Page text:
Message of imagination and opportunity at Diocesan Conference

Using imagination in times of change and treating challenges as opportunities were the messages from this year’s Diocesan Conference, held at Brecon Cathedral.

The speakers at this year’s event were Housing Justice Cymru’s Sharon Lee, Wendy Coombey from the Diocese of Hereford, who gave delegates tips on fundraising, and Elizabeth Parry, from Brecon’s St Mary’s Church, who spoke about the work which has gone into transforming the church.

In his opening remarks, Archbishop John said: “The recent Social Attitudes Survey indicated a continuing and radical decline in the affiliation to the institutional Churches and, indeed, a pretty radical decline in belief full stop.

“That we can worry about, unnecessarily panic about, but we can take it as a wake-up call which encourages us to develop new opportunities in the way in which we do our core business and that core business is, as our prayer put it at the beginning, going out and making disciples.

Archbishop John drew a parallel with the early Church which, he said, had a “very clear vision of what it had to do and adapted itself to the circumstances in which it found itself”.

You can watch Archbishop John’s opening and closing remarks – and Sharon Lee’s presentation – below.

Delegates also affirmed their commitment to Faith in Families, as it fights for its future.

The charity is losing its Communities First grant in March next year, which it relies on for around 80% of the funding for its three Swansea centres.

Archbishop John told the conference that “the work of Faith in Families finds itself, yet again, under significant threat.

“The risk is a number of our family centres might have to close. When we note that we’ve only recently been celebrating the £1m refurbishment of St Teilo’s Church into a family centre and worship space that would be highly regrettable.”

He called on the conference to pass a motion expressing its concerns and  “affirm its full support for the Faith in Families initiative, regrets the reduction in support from external partners which places that initiative in jeopardy, and urges those partners and others to work with us to explore possible alternatives to secure the initiative’s future”.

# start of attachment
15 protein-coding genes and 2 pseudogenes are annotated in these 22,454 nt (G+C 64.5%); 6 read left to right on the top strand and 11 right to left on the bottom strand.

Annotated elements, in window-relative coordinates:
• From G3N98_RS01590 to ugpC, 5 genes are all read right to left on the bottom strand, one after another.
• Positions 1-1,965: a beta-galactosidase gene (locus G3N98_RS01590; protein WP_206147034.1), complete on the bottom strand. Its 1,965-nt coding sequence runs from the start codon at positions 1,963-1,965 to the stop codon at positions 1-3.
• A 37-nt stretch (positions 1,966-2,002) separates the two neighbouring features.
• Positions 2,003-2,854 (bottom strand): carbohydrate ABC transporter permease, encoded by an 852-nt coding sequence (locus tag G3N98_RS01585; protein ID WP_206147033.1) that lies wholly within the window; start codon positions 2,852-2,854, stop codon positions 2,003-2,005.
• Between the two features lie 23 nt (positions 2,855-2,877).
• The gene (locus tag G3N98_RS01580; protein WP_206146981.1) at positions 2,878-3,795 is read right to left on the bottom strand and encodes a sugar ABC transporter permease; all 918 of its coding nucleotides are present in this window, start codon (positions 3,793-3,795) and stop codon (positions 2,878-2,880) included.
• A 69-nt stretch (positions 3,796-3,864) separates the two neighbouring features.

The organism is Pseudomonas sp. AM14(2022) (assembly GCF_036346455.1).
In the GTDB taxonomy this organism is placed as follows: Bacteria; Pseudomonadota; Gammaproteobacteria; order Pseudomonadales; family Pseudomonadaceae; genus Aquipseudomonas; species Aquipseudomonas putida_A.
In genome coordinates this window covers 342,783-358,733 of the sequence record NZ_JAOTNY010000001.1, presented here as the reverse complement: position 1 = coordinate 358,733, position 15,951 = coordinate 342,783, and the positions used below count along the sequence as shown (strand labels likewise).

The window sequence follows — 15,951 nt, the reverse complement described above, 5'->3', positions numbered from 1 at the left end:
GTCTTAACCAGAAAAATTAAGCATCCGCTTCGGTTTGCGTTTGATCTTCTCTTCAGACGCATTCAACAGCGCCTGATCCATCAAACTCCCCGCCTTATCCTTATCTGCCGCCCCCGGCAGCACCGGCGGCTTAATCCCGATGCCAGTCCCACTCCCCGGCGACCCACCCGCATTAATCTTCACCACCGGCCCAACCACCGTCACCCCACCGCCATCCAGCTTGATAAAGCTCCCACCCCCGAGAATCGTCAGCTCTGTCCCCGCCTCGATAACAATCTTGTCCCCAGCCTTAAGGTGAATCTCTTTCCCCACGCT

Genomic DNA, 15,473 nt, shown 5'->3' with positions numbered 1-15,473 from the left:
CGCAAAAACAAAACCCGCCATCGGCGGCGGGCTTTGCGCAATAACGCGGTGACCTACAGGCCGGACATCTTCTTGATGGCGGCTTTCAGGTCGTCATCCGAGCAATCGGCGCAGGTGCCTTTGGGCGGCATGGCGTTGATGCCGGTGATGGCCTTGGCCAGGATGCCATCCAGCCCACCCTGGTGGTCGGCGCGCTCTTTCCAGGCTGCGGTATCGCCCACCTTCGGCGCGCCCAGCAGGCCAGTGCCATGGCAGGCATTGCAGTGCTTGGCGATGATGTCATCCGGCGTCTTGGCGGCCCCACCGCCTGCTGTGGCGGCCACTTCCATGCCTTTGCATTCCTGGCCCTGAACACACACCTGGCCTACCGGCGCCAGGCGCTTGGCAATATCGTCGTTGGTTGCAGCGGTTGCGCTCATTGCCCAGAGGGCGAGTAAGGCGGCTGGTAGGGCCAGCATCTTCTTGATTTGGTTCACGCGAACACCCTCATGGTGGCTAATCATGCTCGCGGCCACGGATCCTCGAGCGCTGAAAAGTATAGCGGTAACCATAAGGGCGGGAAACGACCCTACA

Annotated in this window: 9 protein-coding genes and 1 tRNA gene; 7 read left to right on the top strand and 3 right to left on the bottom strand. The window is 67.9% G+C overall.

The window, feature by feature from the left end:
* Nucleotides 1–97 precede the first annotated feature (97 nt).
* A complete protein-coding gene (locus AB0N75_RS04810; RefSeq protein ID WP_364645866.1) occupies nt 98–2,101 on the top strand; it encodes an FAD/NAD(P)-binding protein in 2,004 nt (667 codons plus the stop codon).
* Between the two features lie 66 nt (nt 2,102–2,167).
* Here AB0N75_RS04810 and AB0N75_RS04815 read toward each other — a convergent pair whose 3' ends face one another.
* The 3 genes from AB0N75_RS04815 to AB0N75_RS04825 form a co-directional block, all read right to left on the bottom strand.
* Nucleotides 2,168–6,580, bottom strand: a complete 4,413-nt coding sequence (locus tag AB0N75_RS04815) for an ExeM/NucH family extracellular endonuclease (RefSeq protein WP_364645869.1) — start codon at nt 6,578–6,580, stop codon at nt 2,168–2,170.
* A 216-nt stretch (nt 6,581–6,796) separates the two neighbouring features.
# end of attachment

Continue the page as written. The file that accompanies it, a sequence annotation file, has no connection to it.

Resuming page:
The motion was passed unanimously.

Elizabeth Parry told delegates about the changes which had happened at St Mary’s Church, which have made it a warm and welcoming place.

The town centre church – which houses a cafe and children’s play area – had been closed for 13 months while major repairs to its roof, and improvements including better disabled access, were carried out.

As well as fundraising by church members and the local community, the cost of the project was met by £95,000 from the Heritage Lottery Fund and grants from Cadw, Brecon Beacons National Park and other smaller bodies.

Wendy Coombey’s 10 tips for fundraisers gave delegates an insight into the process of applying for grants, and were:

1: Don’t Rush

Start planning early – funding applications can take a long time to research, write and submit.  You then have to rely on the timetable and committee regime of the funding body you are applying to.

2: Set your vision.

Spend time writing down your vision, including the following things:

What do you want to do? – be very clear what you want to do, with specific actions.  It helps to break it down into components.

Why do you want to do it? – what is the need? Use whatever stats you can to evidence the need – but the evidence funders really like is the evidence that comes from those who are going to be the beneficiaries of your work.

Some funders like to know how your project will fit in with local strategic plans, so it’s worth having a look at some of those and using some of that evidence in your application.

Who and how will people benefit?- so it helps to understand who will actually be the beneficiaries – is it just churchgoer, your congregation or is it the wider community?

Why is your project the best option? – you will need to demonstrate that your approach is the best way to achieve the desired outcome, and sometimes this will mean demonstrating that your approach offers the best value for money for a funder.

3: Carry out a range of different funding searches.

4: Research your funders again.

5: Answer the questions.

Read the application form through thoroughly.

Use the questions as a form of project development.

Write a rough draft – think through your answers.

Don’t cut corners.

6: Don’t make the funder work too hard.

Don’t use jargon only you understand.

Don’t use acronyms without an explanation of what they mean.

Don’t tell the funder to ‘refer to your previous answer’.

Don’t waffle, be clear and concise but with full explanations and answers.

Observe word counts and stick to them.

Only send the supporting documents that they ask for.

7: Make your project stand out.

8:  Make life easy for the funder.

Do not handwrite applications.

Submit everything they ask for – and get someone to check it.

Make sure the person who is the main contact knows the project inside out and is able to speak about it with confidence.

9: And make life easy for yourself.

Do not work right up to a funding deadline.

Make sure all of your documents are ready to be sent or uploaded in the format requested by the funder.

Keep all the paperwork up to date and read it very carefully.

10: Say thank you and invite them to the party.

Always thank a funder if they make you an offer.

Always invite them to any launch event.

Carry out the evaluation and reporting that you agree to provide.